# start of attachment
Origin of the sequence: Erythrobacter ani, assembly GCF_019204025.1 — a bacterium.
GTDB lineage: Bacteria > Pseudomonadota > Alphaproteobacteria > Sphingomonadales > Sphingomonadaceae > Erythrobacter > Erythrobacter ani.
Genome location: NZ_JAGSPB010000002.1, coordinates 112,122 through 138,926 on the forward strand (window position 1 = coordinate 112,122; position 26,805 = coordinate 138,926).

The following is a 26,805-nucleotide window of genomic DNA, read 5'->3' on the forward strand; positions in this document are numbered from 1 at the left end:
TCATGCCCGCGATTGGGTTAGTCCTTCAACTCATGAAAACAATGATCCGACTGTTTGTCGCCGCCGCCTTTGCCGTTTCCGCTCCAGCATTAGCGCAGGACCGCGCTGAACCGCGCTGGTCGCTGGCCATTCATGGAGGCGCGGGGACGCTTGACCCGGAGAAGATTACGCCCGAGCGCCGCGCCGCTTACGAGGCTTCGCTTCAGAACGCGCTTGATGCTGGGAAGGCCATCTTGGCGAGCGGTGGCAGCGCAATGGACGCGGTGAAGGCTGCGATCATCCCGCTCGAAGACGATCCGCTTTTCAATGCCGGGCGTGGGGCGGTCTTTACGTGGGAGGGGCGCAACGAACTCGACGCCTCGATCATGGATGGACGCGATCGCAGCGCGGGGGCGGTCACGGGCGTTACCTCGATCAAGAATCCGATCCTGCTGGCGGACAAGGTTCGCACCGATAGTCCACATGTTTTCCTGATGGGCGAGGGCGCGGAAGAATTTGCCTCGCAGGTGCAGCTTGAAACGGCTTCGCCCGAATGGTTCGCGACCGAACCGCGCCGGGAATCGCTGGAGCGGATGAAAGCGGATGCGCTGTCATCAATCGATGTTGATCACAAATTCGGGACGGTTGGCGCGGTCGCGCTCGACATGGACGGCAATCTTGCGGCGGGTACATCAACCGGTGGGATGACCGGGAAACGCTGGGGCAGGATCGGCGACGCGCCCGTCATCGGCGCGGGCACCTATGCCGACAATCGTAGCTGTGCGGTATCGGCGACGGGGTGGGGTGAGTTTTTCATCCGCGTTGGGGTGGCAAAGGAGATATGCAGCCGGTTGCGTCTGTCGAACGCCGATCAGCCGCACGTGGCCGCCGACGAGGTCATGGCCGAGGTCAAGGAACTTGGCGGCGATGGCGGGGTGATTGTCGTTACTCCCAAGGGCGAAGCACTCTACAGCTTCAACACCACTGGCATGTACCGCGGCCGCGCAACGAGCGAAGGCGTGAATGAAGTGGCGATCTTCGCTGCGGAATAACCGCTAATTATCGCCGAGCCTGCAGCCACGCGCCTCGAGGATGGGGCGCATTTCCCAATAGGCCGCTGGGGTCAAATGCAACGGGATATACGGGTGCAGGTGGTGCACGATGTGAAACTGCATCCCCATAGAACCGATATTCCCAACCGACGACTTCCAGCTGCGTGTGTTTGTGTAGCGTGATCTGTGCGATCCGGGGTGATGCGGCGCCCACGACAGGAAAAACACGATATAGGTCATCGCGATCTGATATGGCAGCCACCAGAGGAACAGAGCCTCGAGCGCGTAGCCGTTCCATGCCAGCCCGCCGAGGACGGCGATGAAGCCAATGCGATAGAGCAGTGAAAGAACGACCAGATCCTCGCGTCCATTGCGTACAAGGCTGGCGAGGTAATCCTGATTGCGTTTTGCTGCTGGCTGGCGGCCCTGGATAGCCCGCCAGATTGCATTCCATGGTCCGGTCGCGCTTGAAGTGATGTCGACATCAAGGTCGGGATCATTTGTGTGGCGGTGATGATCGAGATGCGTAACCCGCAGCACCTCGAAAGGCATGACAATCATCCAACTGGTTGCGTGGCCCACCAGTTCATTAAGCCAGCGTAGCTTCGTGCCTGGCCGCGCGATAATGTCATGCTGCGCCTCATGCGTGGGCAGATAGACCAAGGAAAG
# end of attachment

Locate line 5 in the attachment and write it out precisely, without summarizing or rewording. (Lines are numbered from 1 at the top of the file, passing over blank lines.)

TCATGCCCGCGATTGGGTTAGTCCTTCAACTCATGAAAACAATGATCCGACTGTTTGTCGCCGCCGCCTTTGCCGTTTCCGCTCCAGCATTAGCGCAGGACCGCGCTGAACCGCGCTGGTCGCTGGCCATTCATGGAGGCGCGGGGACGCTTGACCCGGAGAAGATTACGCCCGAGCGCCGCGCCGCTTACGAGGCTTCGCTTCAGAACGCGCTTGATGCTGGGAAGGCCATCTTGGCGAGCGGTGGCAGCGCAATGGACGCGGTGAAGGCTGCGATCATCCCGCTCGAAGACGATCCGCTTTTCAATGCCGGGCGTGGGGCGGTCTTTACGTGGGAGGGGCGCAACGAACTCGACGCCTCGATCATGGATGGACGCGATCGCAGCGCGGGGGCGGTCACGGGCGTTACCTCGATCAAGAATCCGATCCTGCTGGCGGACAAGGTTCGCACCGATAGTCCACATGTTTTCCTGATGGGCGAGGGCGCGGAAGAATTTGCCTCGCAGGTGCAGCTTGAAACGGCTTCGCCCGAATGGTTCGCGACCGAACCGCGCCGGGAATCGCTGGAGCGGATGAAAGCGGATGCGCTGTCATCAATCGATGTTGATCACAAATTCGGGACGGTTGGCGCGGTCGCGCTCGACATGGACGGCAATCTTGCGGCGGGTACATCAACCGGTGGGATGACCGGGAAACGCTGGGGCAGGATCGGCGACGCGCCCGTCATCGGCGCGGGCACCTATGCCGACAATCGTAGCTGTGCGGTATCGGCGACGGGGTGGGGTGAGTTTTTCATCCGCGTTGGGGTGGCAAAGGAGATATGCAGCCGGTTGCGTCTGTCGAACGCCGATCAGCCGCACGTGGCCGCCGACGAGGTCATGGCCGAGGTCAAGGAACTTGGCGGCGATGGCGGGGTGATTGTCGTTACTCCCAAGGGCGAAGCACTCTACAGCTTCAACACCACTGGCATGTACCGCGGCCGCGCAACGAGCGAAGGCGTGAATGAAGTGGCGATCTTCGCTGCGGAATAACCGCTAATTATCGCCGAGCCTGCAGCCACGCGCCTCGAGGATGGGGCGCATTTCCCAATAGGCCGCTGGGGTCAAATGCAACGGGATATACGGGTGCAGGTGGTGCACGATGTGAAACTGCATCCCCATAGAACCGATATTCCCAACCGACGACTTCCAGCTGCGTGTGTTTGTGTAGCGTGATCTGTGCGATCCGGGGTGATGCGGCGCCCACGACAGGAAAAACACGATATAGGTCATCGCGATCTGATATGGCAGCCACCAGAGGAACAGAGCCTCGAGCGCGTAGCCGTTCCATGCCAGCCCGCCGAGGACGGCGATGAAGCCAATGCGATAGAGCAGTGAAAGAACGACCAGATCCTCGCGTCCATTGCGTACAAGGCTGGCGAGGTAATCCTGATTGCGTTTTGCTGCTGGCTGGCGGCCCTGGATAGCCCGCCAGATTGCATTCCATGGTCCGGTCGCGCTTGAAGTGATGTCGACATCAAGGTCGGGATCATTTGTGTGGCGGTGATGATCGAGATGCGTAACCCGCAGCACCTCGAAAGGCATGACAATCATCCAACTGGTTGCGTGGCCCACCAGTTCATTAAGCCAGCGTAGCTTCGTGCCTGGCCGCGCGATAATGTCATGCTGCGCCTCATGCGTGGGCAGATAGACCAAGGAAAG